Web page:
we read it once, and while i sort of liked the illustrations, it was sending messages about being bad, and being good, rewards and punishments etc. etc., and i just couldn't bear to read it one more time. i need to just sneak it into my bag, and get it back to the library.

i don't know barbar, and thanks to you i will avoid it. i found out that some of those celebrated william steig books can be extremely frightening for the little ones. i too, struggle with censorship.

i forgot to mention another favorite, which has stood the test of time for all of us: _frog and toad_. all of them. they are wonderful stories about a strange friendship.

this is such a rich topic, MEP. i may have to do a post of my own about children's lit. i have way to much to say about it for this comment box.

cake said...

one way that you can have some fun reading books you hate is by reading them in funny ways, or making jokes that only adults will get.

i can remember carl reading a board book of photos of babies (when cosmo was way past that stage), and making up his own words for the captions, and just cracking me up beyond control.

the time for that kind of "inside adult humor" may be coming to an end though. i'm afraid cosmo's way to keen now, at the ripe age of 3 and one quarter years old.

E... said...

As I told you, the Pokey Little Puppy gets "lost" at our house quite a lot. I don't have objections to any of its messages, and really like the illustrations, but it is SO darn long, and REPETITIVE. Over the hill up the green grass, down the blah blah blah...and it happens at least four times! I also just hid Biscuit's Christmas, which is also a fine book, but I was really tired of all the woofing. (and you couldn't skip it, b/c that's N's favorite part.)
I always groan when he wants to read "Busy Town" by Richard Scarry, but can usually just hit the high points without a lot of drama.
I don't always do a good job of reading over books while we're at the library, and have come home with some real doozies that looked good on the surface. One was a book about a zoo that was trying to make a statement about how humans are the real animals -- apparently highly critically praised, but since we're big fans of the zoo in our family, I didn't have it in me to try to explain it. Also, O picked one about superheroes for every letter of the alphabet, and "V" was I'm not kidding: "Vomit Girl." Illustration and everything. Weird. O. was like "why is she spitting stuff out of her mouth?" and wouldn't let it go. Back in the library bag for that one as well.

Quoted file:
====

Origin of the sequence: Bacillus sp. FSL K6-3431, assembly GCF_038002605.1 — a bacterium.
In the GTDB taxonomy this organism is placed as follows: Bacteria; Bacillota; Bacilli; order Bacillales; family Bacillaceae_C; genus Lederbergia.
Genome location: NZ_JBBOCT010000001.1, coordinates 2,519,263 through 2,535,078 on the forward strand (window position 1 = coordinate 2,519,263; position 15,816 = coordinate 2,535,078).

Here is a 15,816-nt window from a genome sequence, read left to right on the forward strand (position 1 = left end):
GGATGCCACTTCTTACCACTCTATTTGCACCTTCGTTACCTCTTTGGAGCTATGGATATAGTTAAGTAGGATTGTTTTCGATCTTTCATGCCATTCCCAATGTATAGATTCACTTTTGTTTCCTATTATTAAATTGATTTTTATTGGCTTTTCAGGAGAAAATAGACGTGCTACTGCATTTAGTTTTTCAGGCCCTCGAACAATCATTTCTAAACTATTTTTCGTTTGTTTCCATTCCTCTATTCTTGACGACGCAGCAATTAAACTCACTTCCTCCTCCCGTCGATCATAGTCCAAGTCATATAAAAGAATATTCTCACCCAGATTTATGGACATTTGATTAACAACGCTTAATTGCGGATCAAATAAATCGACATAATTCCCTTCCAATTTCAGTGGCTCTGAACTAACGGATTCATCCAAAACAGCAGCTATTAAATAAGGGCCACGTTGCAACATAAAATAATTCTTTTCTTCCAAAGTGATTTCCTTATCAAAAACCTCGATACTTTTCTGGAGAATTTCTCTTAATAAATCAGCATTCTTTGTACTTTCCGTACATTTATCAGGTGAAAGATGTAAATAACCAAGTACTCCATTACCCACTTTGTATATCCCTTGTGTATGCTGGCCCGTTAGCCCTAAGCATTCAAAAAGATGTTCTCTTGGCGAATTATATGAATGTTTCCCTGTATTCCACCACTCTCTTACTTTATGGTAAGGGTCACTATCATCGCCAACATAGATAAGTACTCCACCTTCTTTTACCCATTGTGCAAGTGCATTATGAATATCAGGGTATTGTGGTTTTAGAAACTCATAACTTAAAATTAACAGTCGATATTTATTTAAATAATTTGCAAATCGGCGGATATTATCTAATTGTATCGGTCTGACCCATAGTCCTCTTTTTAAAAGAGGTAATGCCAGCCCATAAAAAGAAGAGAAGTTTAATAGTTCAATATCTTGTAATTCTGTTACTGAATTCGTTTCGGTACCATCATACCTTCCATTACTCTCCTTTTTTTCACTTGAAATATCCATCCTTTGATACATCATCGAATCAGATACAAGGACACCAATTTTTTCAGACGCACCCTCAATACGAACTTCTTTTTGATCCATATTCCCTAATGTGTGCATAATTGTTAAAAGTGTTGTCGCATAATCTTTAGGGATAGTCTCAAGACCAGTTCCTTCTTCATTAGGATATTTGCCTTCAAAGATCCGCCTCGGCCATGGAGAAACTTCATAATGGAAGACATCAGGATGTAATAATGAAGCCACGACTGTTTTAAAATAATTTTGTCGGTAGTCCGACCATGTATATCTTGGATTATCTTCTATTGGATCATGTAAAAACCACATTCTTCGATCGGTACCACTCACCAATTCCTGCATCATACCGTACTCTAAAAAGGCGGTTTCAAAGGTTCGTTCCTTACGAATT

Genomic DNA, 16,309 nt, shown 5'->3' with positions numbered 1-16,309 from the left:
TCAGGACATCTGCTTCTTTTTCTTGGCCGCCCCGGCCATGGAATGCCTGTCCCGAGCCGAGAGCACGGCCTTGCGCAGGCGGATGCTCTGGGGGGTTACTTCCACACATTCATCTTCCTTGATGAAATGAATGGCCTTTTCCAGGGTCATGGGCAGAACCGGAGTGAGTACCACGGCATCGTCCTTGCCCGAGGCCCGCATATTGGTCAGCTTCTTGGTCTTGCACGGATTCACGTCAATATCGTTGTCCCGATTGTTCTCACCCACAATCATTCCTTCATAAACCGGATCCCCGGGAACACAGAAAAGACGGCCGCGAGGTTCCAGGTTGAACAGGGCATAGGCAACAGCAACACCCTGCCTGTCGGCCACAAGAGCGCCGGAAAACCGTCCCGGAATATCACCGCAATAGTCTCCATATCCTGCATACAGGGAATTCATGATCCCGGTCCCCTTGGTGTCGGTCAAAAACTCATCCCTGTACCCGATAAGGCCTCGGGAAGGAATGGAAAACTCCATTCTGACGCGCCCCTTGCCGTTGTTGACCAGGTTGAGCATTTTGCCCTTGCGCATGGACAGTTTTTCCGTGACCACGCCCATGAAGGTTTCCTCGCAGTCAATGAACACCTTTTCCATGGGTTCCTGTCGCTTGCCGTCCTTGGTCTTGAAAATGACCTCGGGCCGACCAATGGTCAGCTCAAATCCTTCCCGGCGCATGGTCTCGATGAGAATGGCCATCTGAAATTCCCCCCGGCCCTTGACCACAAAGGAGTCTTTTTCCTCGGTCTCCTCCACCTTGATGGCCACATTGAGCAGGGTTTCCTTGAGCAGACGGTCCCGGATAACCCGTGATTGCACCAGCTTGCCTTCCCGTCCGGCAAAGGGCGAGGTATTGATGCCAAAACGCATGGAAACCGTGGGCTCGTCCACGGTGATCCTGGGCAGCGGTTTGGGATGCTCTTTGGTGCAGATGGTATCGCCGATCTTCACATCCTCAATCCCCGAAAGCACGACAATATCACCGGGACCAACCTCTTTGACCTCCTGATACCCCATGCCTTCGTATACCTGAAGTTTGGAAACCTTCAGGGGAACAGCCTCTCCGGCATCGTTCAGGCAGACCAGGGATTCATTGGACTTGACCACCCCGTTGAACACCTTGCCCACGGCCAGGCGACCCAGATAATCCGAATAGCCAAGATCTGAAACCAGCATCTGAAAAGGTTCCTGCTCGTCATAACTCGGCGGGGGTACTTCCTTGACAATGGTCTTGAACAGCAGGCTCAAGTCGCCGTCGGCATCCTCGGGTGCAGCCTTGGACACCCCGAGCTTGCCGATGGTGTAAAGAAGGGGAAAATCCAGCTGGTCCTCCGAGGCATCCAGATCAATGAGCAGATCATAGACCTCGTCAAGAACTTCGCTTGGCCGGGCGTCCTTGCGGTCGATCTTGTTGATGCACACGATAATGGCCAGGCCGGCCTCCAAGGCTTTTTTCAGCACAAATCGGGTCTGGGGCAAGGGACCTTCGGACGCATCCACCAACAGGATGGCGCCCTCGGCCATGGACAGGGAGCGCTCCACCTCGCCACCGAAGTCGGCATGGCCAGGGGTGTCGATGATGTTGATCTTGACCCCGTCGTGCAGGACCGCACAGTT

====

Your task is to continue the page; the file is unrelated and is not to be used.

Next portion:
Amy said...

I hate those Look and Find books. Unfortunately, I think we own them all (Wonder Pets, Dora, Pooh, Disney-Pixar, Disney Princess, Elmo, et al)and at least one of them makes it into the nightly rotation. Lately "Goodnight Gorilla" is on my "not favorite" list because Annika seems obsessed with where the keys are on pages they aren't drawn in (very annoying!).

CaraBee said...

I thought it was BaRbar until I was about 12 years old. I don't know if I just renamed him or my mom said it wrong (a real possibility). I think I might have even gotten into a minor scuffle in school about it. I don't remember all of that negative stuff. I have certainly glossed over my memories of Barbar. I may have to skip that one when it comes time to read to Sophie.

Anonymous said...

I don't like the books that require the child to press a button at certain cues in the book. We have several Thomas books and Little Einstein books that are this way and I dread when they are chosen.

Anonymous said...

Any book that is based on a TV show or whose main characters are from TV shows! They are seriously PAINFUL to me, as are books that are movies...Toy Story, 101 Dalmations, you know what I am talking about! Oh yeah...although I LOVED the Dr. Seuss books as a kid and use them in my classroom because they are so repetetive and teach onset/rime so well (and 1st graders still love them) they are SOOO long to read at night when I can barely keep my eyes open anyway! When a Dr. Seuss book is picked...we only read one book instead of the standard two! Putting that is writing makes me sound like an awful mom... L